I am a native of Seattle. My earliest culinary experience was when I was 4 in Nana Eleanor’s Seattle kitchen. She put me on a little step stool at her sink with an egg beater and a bowl of soapy water. She made delicious pork chops with gravy, mashed potatoes with cream, raspberry bar cookies and pies. She always used butter. I do the same, but I use olive oil, too. My mother learned to cook wonderful food from Eleanor.

I worked for Pan American Airways 1966-1974 and visited 3 dozen countries which Pan Am served. I ate everything thing I was offered and later cooked a lot of it at home.

In the early 1990s I worked at the Freeland Bakery. Sydney ran the bakery and cafe while her husband, Mike, delivered the baked goods. I learned from Sydney how to make delicious soup and salad dressing and rugalech cookies. I’ve also organized a few cooking classes—half a dozen students made the dinner with me and their significant others came to eat it with us. Occasionally I cook for Enso House.

I still use the Time-Life 1960s series of books, Foods of the World. Gourmet Magazine and I have been good friends from the January, 1970 issue (which I still have) until the final issue in 2009. I’ve enjoyed rereading them.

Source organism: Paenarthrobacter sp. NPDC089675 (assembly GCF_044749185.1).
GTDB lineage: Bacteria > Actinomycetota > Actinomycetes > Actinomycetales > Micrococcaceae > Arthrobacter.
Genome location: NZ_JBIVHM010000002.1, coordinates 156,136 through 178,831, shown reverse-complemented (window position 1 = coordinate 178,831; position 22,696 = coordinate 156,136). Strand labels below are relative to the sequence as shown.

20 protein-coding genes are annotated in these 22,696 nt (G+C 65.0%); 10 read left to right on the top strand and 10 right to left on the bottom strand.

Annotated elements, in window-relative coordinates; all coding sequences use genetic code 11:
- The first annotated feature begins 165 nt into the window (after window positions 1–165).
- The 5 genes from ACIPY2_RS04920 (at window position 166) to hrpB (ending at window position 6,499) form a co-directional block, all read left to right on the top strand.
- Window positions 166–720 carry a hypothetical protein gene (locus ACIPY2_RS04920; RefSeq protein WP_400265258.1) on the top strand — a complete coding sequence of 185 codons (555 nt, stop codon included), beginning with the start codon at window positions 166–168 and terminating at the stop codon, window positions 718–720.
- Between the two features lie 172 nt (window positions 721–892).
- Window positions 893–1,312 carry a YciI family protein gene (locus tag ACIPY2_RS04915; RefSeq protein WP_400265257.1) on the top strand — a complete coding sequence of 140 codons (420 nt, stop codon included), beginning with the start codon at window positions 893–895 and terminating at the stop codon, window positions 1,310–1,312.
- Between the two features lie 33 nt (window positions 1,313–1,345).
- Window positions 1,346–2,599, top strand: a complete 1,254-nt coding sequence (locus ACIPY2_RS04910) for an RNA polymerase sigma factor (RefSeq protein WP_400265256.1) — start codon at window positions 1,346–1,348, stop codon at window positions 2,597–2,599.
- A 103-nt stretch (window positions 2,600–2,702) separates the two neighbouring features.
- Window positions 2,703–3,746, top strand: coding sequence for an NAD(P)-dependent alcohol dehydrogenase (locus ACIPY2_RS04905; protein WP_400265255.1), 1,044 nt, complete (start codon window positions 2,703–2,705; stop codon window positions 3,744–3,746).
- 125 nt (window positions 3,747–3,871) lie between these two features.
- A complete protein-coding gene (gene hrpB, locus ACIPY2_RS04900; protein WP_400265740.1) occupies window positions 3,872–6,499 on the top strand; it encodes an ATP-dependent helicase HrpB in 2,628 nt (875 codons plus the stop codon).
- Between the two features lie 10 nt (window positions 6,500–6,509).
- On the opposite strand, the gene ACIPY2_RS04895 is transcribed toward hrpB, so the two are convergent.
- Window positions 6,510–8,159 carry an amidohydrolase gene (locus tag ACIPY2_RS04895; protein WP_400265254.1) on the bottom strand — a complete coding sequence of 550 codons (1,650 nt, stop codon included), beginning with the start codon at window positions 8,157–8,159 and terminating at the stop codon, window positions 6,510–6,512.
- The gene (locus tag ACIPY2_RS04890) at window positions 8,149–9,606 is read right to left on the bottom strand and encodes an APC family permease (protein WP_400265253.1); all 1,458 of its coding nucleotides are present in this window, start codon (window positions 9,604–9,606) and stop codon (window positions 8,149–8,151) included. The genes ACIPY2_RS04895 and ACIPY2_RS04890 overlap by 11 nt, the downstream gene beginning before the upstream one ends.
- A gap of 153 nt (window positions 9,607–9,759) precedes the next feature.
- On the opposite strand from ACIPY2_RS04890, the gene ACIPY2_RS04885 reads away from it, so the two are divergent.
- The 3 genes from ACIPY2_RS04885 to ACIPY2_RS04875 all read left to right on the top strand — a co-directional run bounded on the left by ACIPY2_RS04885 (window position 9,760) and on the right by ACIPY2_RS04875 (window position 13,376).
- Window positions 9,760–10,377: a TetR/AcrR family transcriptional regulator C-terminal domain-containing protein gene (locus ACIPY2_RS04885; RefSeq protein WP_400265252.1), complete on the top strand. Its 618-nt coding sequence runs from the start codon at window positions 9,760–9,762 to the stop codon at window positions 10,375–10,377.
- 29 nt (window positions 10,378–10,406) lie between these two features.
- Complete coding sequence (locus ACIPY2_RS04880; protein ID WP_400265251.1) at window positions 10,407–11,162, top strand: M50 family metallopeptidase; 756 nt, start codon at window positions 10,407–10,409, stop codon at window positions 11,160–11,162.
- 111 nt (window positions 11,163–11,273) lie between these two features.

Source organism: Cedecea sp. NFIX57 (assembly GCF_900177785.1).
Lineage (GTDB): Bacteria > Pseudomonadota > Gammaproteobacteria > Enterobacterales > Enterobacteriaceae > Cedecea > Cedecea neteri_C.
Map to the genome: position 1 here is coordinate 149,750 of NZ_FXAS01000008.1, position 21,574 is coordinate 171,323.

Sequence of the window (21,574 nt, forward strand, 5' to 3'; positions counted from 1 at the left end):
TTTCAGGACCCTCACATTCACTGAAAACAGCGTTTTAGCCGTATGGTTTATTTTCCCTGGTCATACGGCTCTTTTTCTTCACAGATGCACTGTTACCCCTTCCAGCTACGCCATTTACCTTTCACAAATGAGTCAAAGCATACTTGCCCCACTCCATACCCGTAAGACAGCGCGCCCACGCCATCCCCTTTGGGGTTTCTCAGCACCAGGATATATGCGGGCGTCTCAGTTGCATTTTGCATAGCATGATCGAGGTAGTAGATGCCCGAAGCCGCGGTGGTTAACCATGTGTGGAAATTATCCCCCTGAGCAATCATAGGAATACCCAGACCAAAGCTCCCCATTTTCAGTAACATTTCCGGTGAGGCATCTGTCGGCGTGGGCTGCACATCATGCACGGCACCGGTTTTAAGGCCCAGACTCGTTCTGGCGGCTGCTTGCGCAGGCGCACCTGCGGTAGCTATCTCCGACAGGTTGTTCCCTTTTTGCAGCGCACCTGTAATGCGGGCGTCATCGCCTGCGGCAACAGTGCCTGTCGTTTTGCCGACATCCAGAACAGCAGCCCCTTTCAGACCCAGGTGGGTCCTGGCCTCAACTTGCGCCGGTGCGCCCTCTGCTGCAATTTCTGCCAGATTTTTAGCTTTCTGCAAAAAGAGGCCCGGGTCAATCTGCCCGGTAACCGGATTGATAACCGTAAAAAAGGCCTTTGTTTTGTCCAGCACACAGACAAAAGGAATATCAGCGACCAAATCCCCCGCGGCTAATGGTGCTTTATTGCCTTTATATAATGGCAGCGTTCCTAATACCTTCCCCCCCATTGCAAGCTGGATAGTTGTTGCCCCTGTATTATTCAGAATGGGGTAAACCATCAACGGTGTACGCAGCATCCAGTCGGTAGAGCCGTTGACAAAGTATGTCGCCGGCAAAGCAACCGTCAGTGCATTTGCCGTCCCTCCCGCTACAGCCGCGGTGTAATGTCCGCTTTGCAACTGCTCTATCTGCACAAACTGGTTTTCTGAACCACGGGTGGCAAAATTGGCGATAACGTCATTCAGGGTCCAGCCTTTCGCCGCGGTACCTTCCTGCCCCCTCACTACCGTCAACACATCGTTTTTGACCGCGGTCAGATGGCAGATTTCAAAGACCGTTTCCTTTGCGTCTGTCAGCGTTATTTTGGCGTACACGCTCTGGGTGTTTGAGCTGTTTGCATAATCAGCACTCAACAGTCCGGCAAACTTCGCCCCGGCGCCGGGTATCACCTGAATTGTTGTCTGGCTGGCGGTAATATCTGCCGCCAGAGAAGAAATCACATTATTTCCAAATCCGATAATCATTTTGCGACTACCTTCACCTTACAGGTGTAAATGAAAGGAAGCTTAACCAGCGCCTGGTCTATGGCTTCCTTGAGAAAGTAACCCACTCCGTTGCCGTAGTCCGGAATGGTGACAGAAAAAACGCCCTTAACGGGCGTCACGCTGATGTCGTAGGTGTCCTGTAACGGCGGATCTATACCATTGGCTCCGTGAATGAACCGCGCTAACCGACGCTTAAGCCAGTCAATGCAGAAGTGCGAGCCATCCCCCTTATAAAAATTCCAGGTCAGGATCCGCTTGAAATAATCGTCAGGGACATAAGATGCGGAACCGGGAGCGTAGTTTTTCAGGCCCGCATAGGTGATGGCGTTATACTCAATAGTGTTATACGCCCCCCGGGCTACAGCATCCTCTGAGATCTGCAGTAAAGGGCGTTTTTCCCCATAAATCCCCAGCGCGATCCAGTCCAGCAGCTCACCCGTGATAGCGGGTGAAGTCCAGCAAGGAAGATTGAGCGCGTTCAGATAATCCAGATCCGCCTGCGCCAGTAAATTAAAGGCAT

From the early days of Carlo Petrini’s Slow Food movement, I subscribed to the beautiful, quarterly, bound editions of Slow Food. I visited the small office in Bra, Italy, and brought home an SF apron. A few months later I joined a half dozen others to establish Slow Food Whidbey Island.

Today I have a raised 5’x5’ garden box with tomatoes, garlic, and fava beans in my front yard. Elsewhere throughout the yard I have more tomatoes, potatoes, scallions, garlic, cucumbers, raspberries, strawberries and herbs. There are fruit trees: fig, apple and quince.